As he struggles in hospital, I wonder why anyone, especially someone who was not even born when The Satanic Verses was published, would want to harm a 75-year-old man and a literary treasure, wonders Subhash K Jha.
My favourite Salman Rushdie story has a starring role for me.
It happened at Columbia University, New York, in November 2014 when Vishal Bhardwaj’s Haidar was screened. Salman Rushdie was the chief guest.
2,000 students from Colombia University were in attendance. My daughter was one of them.
Feeling a pinch of paternal pride, I had impulsively texted Mr Rushdie saying. “Sir, my daughter is right now one of your audience at Colombia.”
“What’s her name?” came the prompt query. I told him.
What happened next is stuff out of a dream. Mr Rushdie asked from the stage where is Lata Jha in the audience.
“Your father is asking about you,” he said.
I am sure Mr Rushdie has long forgotten this incident. I haven’t. I never will.
It is so illustrative of the supremely gracious man and artiste that he is.
Why would anyone want to attack and wound him so grievously?
For a book (The Satanic Verses) that he wrote more than thirty years ago?
This is a bit like Aamir Khan’s enchanting masterpiece Laal Singh Chaddha being punished for what the actor said five years ago.
The attack on Mr Rushdie is far more sinister.
As he struggles in hospital I wonder why anyone, especially someone who was not even born when The Satanic Verses was published, would want to harm a 75-year-old man and a literary treasure.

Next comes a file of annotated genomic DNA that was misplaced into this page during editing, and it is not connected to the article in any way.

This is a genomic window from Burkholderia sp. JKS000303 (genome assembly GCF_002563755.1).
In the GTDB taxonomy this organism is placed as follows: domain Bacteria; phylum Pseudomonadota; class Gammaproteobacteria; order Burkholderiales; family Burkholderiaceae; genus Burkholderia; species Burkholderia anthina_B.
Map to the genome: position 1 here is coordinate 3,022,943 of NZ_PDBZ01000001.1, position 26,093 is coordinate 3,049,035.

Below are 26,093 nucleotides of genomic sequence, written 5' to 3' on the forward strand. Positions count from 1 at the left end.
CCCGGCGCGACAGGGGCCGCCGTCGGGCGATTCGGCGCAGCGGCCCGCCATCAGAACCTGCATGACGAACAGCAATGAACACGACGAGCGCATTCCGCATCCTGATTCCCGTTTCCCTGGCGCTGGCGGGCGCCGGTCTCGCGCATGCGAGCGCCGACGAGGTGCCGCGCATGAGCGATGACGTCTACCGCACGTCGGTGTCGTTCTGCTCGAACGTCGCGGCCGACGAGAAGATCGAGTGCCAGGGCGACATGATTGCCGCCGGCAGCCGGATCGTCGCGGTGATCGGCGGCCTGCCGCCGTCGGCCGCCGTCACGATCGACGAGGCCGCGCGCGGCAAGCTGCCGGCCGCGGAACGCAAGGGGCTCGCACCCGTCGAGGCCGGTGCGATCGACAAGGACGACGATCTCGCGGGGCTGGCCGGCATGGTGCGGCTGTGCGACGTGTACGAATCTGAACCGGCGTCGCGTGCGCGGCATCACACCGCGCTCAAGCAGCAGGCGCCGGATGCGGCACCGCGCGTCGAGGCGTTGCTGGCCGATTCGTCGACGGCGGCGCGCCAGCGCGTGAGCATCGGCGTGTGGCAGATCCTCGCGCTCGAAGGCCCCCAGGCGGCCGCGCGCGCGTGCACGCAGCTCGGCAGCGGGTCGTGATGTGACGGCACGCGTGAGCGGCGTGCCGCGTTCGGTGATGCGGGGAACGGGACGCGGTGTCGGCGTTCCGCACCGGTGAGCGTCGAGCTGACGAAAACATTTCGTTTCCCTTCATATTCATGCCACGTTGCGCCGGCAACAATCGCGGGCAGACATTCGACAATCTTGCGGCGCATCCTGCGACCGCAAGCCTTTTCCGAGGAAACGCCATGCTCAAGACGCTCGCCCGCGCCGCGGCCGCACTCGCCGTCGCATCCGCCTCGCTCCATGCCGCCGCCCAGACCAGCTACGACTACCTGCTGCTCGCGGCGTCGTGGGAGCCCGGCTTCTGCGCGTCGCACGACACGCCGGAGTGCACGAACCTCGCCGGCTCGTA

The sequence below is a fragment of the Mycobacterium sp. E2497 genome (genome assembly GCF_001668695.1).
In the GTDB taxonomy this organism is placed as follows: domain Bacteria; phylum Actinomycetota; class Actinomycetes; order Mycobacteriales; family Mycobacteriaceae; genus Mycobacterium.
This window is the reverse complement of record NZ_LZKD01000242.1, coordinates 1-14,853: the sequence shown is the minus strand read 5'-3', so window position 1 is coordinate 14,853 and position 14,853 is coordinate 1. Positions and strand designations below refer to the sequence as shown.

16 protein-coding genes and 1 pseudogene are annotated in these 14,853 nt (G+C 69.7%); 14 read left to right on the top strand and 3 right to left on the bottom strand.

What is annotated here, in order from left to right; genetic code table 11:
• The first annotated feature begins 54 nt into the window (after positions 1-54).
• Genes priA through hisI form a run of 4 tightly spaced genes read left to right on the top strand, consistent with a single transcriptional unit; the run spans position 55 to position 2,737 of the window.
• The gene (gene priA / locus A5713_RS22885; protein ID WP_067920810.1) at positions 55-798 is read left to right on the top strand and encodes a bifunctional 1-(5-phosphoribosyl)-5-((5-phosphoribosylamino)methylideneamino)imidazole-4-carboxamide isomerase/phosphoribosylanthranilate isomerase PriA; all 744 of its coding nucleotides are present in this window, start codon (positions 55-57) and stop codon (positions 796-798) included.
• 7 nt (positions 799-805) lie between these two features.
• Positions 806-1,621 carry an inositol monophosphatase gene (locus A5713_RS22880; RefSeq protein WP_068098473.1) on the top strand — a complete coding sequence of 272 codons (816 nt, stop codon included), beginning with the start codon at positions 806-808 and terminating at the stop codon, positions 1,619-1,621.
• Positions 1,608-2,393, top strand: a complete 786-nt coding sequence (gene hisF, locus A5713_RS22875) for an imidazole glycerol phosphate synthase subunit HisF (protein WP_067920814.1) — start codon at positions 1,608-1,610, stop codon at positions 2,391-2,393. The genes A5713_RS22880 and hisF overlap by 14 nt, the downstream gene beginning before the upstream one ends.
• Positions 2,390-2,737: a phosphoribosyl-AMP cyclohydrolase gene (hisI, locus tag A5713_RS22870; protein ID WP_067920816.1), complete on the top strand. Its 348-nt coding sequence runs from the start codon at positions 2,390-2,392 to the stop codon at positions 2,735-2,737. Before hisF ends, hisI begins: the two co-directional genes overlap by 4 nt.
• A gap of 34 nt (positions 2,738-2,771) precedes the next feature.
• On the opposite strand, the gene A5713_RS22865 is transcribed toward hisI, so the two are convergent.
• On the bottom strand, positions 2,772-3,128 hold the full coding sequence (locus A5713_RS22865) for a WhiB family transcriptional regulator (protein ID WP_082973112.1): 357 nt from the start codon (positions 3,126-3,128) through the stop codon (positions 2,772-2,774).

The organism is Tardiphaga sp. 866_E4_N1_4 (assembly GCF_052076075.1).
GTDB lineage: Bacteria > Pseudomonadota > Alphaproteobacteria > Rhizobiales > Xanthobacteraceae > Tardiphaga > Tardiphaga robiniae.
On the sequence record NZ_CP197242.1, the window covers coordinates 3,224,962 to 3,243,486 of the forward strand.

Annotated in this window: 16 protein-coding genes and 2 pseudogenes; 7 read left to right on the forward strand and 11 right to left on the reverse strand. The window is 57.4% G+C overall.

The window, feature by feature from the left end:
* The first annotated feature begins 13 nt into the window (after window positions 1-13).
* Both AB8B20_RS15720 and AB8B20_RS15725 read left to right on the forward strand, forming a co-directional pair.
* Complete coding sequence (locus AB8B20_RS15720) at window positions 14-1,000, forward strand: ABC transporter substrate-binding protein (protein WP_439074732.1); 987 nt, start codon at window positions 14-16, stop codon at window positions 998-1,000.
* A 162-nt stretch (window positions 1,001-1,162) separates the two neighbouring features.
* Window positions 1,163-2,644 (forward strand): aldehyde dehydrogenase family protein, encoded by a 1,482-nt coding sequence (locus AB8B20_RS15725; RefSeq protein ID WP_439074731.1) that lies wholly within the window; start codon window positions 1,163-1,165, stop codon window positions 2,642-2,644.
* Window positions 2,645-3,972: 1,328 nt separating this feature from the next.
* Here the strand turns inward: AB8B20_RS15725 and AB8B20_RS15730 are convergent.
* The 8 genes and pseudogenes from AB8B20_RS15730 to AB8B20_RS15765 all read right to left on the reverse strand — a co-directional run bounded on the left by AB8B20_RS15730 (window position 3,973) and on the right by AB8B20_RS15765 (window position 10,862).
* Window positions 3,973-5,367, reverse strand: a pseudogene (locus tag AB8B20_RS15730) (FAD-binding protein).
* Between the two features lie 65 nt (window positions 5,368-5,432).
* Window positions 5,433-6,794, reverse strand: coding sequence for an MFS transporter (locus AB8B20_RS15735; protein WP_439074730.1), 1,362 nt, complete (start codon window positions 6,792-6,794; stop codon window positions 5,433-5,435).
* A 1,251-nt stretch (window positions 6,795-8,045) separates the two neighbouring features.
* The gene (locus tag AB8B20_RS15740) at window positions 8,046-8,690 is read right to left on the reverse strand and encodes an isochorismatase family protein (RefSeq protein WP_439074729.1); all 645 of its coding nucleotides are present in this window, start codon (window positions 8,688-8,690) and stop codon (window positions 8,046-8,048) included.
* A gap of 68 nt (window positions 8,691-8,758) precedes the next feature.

I reached out to Mr Rushdie’s dear friend, my dear friend, film-maker Deepa Mehta hours after the insane attack.
She seemed as baffled as I am.
Says Deepa, “Increasingly the world has turned mad. A 24-year old seeking vendetta for what?
“If only the world and its inhabitants belonged to one religion.
“I am heartbroken, angry, and feel hopeless all at the same time.
“Salman, one of the kindest, most loyal, brightest, funnies of the people I know. Lying in hospital!
“What to say except damn-you to the purveyors of hate.
“All benign gods being twisted into revenge seeking demons by self seeking men in power.
“And there lies of the greatest champion of freedom of expression, one of our most provocative, original writers, a victim of hatred!
“The world was becoming dark and today it turned darker still.”
I was introduced to Mr Rushdie by Deepa.
The two had collaborated on a screen adaptation of Mr Rushdie’s masterpiece Midnight’s Children which significantly walked us through milestones of independenent India just as Aamir Khan’s Laal Singh Chaddha does.
Mr Rushdie was very happy with the end result.
Mr Rushdie said to me, “I’m happy that so many people who have seen Midnight’s Children have felt that it did justice to the original.
“Various Indian writers have seen it already, including Anita Desai, Kiran Desai, Suketu Mehta, and I’ve been much heartened by their approval.
“I wrote the screenplay and did the narration, and was regularly involved in the editing process.
“I wanted to roll up my sleeves and work during the film, and I did. We all did. And I learned a great deal.”
Always a learner, a fierceless fighter, a warrior of peace… if this can happen to Salman Rushdie, imagine how vulnerable we all are!
How on earth did the attacker get inside this posh venue in New York with a knife?
What happened to good old frisking?
What happened to good old humanity and tolerance?
Photographs curated by Manisha Kotian/Rediff.com
Feature Presentation: Ashish Narsale/Rediff.com
Source: Read Full Article